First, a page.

• New York City Administration for Children’s Services (ACS)
  • Latino Justice PRLDEF
  • Legal Action Center
  • The Legal Aid Society
  • Mental Hygiene Legal Services
  • New York Legal Assistance Group (NYLAG)
  • The Safe Center LI
  • Sewanhaka Central High School District
  • The Urban Justice Center
  • U.S. Department of Housing and Urban Development (HUD)


Students should seek out connections with practitioners and other students, both internally and externally. Adjunct professors can be an excellent resource both for guidance and for employment opportunities. The professional bar associations also welcome student participation and offer reduced membership rates for students. Some bar sections and committees look for students to provide research or other assistance on projects. St. John’s faculty are also an essential resource. Students should make an effort to get to know faculty who teach and have experience in their chosen areas. Finally, students should connect with other students who share similar interest through student organizations and attendance at Law School events.

Professional Organizations

Student Organizations

Students should also join practice area-specific student organizations

Suggested Path

Part-time students should spread out the suggested path below to account for their expected date of graduation.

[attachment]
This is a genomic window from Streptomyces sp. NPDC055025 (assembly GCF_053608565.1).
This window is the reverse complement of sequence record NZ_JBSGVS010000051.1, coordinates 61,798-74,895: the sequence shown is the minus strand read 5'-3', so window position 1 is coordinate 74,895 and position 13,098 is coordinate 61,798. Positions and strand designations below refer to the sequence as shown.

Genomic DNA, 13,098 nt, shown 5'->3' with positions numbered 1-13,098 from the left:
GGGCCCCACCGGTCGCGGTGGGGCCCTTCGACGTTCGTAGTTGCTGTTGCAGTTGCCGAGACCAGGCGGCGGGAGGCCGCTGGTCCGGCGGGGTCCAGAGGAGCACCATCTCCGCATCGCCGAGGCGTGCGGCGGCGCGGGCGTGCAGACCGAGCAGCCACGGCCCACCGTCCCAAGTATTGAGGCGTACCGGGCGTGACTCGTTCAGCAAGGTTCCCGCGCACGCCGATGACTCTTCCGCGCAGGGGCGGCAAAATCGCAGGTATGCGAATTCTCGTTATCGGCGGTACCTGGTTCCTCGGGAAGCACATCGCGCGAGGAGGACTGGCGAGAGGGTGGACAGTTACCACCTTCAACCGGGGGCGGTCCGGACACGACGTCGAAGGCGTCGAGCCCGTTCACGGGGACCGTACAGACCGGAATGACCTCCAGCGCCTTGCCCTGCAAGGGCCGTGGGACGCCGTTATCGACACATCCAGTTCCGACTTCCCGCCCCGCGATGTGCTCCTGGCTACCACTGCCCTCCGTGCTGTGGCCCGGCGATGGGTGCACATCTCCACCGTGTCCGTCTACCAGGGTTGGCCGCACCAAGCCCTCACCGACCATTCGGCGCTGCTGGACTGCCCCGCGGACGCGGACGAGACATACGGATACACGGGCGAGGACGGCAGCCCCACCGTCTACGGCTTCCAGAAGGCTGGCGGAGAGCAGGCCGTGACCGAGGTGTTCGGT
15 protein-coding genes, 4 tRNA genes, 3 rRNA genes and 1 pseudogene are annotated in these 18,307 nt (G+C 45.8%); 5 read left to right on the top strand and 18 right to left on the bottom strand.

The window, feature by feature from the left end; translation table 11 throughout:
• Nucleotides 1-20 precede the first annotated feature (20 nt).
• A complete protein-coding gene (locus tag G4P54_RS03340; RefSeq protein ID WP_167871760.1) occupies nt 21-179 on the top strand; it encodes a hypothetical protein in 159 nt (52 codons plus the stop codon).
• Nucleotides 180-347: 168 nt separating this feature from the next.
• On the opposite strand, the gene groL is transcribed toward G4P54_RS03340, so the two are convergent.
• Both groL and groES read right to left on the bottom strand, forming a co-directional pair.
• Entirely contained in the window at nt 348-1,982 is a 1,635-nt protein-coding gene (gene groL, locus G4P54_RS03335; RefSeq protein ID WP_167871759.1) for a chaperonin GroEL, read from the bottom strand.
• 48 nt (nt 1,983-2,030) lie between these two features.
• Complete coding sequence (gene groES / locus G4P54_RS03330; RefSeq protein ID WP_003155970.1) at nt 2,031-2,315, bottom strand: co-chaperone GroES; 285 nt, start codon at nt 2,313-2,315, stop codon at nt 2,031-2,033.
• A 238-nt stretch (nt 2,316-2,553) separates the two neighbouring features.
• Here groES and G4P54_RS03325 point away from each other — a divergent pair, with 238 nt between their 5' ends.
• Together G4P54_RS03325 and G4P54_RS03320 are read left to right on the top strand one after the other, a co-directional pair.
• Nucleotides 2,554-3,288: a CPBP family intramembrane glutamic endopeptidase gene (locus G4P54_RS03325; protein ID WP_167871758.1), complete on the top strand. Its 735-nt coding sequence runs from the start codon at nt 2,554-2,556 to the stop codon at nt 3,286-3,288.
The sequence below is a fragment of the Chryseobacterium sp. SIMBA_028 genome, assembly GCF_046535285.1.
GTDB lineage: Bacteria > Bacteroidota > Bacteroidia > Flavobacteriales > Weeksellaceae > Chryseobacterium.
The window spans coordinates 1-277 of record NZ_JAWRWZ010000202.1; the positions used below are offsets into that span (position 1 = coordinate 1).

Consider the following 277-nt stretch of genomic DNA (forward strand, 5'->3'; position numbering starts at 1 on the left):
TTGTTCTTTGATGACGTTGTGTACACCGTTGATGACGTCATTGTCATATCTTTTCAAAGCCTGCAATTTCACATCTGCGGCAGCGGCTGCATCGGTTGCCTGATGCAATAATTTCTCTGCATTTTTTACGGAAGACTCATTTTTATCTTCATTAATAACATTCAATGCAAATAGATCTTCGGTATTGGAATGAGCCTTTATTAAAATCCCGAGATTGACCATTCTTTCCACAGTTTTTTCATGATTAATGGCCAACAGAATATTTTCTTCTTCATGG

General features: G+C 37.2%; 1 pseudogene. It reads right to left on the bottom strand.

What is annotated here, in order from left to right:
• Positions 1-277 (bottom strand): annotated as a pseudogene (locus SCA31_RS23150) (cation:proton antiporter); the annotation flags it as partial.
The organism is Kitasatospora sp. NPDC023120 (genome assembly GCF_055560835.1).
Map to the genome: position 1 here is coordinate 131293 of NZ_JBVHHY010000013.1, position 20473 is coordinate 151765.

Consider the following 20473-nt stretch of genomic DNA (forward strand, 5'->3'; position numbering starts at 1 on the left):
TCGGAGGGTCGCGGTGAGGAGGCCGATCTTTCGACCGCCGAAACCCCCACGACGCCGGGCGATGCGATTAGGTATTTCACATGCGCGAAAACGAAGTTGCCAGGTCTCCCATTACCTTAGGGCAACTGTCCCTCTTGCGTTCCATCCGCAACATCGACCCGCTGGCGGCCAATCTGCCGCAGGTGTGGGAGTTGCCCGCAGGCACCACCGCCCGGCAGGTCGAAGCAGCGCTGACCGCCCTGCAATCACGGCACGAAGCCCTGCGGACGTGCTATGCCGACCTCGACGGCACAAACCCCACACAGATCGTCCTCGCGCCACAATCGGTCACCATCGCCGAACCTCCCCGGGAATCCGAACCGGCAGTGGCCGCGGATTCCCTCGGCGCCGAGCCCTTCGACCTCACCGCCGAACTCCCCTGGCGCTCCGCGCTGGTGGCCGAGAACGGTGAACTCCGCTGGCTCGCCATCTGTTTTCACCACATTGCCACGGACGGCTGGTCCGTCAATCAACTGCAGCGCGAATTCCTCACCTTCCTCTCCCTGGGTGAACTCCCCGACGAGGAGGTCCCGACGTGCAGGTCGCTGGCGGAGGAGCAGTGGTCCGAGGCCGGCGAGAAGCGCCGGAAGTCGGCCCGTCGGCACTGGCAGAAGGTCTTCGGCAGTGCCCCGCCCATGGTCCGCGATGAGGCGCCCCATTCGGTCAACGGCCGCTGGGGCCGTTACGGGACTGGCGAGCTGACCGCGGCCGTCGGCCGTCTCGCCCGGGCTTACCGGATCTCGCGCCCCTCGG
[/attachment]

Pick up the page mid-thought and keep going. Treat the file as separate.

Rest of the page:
Year Fall Spring Summer
  • Required courses
  • Pro bono
  • Required courses
  • Pro bono
  • Work for a judge, public interest organization, firm, or government agency in civil rights
  • Evidence
  • Criminal Procedure: Investigation
  • Administrative Law
  • Electives
  • Continue pro bono work
  • Clinic or externship in civil rights
  • Trial Advocacy
  • APWR course
  • Electives / Core elective
  • Continue pro bono work
  • Clinic, externship, or Applied Skills course
  • Work for a judge, public interest organization, firm, or government agency in civil rights
  • Advanced electives in Constitutional Law
  • Other electives
  • Complete SWR paper in civil rights law
  • Continue pro bono work
  • Clinic or externship in civil rights
  • New York Practice or Federal Practice
  • Electives
  • Continue pro bono work
  • Clinic or externship in civil rights
  • Graduation
  • Bar Exam